The Tourist Refund Scheme (TRS) is a secret weapon for savvy travellers: essentially, it’s a way to create your own duty-free with goods that you’ve purchased recently. Whether it’s a shiny new Macbook or an updated phone, most general merchandise is eligible.
The scheme is primarily aimed at tourists, who purchase items in Australia and take them back home abroad. However, Australian residents are also able to take part, as long as certain rules and limits are met. We go over how the system works, plus offer tips to ensure you don’t run afoul of the guidelines and incur a hefty bill.
What is the Tourist Refund Scheme?
The TRS is a program that allows outgoing international travellers the ability to reclaim back the Goods and Services Tax (GST) component of goods purchased in Australia. You’ll also be able to claim the Wine Equalization Tax (WET) on wholesale wines, but this won’t concern most passengers.
Both Australian citizens and permanent residents, as well as overseas travellers, are able to take part in TRS as long as all the rules are followed (particularly with returning to Australia with those items).
How do I make a TRS claim?
For most cases, how it works is you bring your eligible items with you as hand-carry. At the TRS counter within the airport, present the items and a valid tax invoice. If approved, the GST amount can be credited directly to your bank card or Australian bank account.
To work out the refund payable, simply divide the total price by 11. For example, an item that costs A$600 including GST may be eligible for a A$54.54 refund via the TRS.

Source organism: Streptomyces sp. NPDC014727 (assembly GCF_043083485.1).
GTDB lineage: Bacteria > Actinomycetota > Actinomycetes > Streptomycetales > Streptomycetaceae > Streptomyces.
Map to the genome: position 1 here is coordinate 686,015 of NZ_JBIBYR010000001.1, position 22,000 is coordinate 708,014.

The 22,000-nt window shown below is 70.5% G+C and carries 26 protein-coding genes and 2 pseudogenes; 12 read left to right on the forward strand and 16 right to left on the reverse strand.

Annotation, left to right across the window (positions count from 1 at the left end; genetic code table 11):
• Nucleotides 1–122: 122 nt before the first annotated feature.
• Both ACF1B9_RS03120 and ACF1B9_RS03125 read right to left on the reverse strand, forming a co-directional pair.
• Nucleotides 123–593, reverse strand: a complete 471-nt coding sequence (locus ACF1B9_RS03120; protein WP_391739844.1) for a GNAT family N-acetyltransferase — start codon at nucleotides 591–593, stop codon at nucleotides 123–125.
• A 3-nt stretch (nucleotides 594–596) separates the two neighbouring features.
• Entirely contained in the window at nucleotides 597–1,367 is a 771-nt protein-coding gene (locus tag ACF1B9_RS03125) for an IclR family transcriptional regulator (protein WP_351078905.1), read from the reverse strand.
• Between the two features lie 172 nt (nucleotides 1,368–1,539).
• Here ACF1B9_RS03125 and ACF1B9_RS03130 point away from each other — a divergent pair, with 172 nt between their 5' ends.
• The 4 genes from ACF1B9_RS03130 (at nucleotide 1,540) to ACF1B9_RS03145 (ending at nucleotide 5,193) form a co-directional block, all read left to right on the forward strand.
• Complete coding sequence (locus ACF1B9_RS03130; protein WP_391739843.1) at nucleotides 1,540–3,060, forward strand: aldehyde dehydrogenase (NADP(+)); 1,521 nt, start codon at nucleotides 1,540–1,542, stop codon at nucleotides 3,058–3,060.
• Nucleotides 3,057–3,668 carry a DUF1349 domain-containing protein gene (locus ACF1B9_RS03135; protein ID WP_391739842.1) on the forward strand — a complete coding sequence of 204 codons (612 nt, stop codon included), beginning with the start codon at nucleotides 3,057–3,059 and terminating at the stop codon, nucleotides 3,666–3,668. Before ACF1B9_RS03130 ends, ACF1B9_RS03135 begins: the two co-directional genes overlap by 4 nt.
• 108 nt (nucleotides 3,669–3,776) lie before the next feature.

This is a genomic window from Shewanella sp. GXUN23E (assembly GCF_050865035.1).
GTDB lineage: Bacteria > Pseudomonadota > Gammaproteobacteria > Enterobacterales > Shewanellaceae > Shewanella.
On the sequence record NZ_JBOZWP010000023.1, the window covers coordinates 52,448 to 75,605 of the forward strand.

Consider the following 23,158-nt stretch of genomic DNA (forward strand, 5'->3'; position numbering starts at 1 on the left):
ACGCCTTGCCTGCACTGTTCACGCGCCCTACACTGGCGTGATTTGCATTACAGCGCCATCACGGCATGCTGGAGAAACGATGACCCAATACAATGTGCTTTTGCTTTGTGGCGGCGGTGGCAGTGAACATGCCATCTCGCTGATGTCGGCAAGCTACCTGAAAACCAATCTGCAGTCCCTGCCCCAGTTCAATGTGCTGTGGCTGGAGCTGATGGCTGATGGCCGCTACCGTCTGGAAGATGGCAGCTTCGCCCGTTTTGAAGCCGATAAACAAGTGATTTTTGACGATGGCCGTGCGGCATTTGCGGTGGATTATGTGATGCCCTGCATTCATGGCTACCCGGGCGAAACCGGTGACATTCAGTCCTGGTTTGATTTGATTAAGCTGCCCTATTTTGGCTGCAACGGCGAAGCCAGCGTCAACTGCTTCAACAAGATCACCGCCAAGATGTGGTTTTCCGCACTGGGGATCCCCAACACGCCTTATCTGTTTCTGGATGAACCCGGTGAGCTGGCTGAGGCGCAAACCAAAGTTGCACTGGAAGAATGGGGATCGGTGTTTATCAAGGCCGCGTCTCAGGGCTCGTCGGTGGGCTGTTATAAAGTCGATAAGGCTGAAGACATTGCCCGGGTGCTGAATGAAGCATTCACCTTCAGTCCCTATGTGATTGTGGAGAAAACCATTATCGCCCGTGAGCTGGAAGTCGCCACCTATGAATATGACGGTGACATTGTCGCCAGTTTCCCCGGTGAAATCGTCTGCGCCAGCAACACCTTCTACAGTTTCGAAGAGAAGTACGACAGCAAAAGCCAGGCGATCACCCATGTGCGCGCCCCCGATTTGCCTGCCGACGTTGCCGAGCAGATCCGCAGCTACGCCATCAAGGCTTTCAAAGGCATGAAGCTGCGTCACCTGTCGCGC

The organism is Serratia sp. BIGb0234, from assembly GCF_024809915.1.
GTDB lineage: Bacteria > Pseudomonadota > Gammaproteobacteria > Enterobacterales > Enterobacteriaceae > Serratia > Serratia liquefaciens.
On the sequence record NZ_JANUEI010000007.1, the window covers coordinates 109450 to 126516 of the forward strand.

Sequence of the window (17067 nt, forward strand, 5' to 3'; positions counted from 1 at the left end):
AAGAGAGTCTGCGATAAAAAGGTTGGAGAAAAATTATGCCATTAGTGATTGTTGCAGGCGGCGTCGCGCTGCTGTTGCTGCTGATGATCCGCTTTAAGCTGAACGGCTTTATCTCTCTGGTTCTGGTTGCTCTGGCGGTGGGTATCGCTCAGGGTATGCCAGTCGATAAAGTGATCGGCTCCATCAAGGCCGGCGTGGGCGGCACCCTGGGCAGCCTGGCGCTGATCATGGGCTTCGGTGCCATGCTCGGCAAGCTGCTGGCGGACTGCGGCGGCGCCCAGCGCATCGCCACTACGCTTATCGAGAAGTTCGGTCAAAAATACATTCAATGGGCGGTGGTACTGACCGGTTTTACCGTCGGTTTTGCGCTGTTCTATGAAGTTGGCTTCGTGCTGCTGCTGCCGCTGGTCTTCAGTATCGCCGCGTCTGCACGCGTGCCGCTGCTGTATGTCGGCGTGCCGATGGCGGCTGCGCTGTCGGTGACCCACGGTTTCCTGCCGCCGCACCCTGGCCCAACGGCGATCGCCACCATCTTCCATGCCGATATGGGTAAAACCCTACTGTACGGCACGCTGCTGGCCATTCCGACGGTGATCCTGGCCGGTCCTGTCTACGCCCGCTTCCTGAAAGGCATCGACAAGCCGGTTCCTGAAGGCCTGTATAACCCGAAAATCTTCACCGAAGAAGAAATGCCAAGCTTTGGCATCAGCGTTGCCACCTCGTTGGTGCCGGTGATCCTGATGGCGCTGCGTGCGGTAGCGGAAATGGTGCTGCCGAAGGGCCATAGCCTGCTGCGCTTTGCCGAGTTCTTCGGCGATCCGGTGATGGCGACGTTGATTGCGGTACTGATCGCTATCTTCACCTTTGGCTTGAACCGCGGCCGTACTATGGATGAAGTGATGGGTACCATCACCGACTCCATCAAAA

You can use the TRS app (available through this page) to help pre-fill the details and make claiming easier on the day, although you’ll still need to visit the counter regardless. But the app can generate a QR code which the agent scans, which really helps with speeding up the process.
If the items are bulky and can’t be carried by hand, then you will need to have the goods sighted by a TRS agent before check-in, and then take the stamped invoice to the TRS counter on the day of departure.
What are the rules around Tourish Refund Scheme claims?
Here are the basic rules of making a TRS claim:
- You must spend at least A$300 per supplier with an ABN. Multiple invoices with the same supplier are accepted, but they must all be under the same ABN to count
- The goods must be purchased within 60 days of your international departure
- You must present a valid paper tax invoice showing a description of the goods, the date of purchase, the amount of GST paid, plus the retailer’s name, address and ABN. Furthermore, if the invoice is more than A$1,000, it must also show your name which matches your passport. Duplicated and reprinted invoices are not allowed.
- For airport departures, you must present more than 30 minutes before flight departure and show your passport, boarding pass and original tax invoices
- If you bring back the goods to Australia and it’s over your passenger concession, then you must declare the goods and pay the full refund back, no matter how much over the limit you are.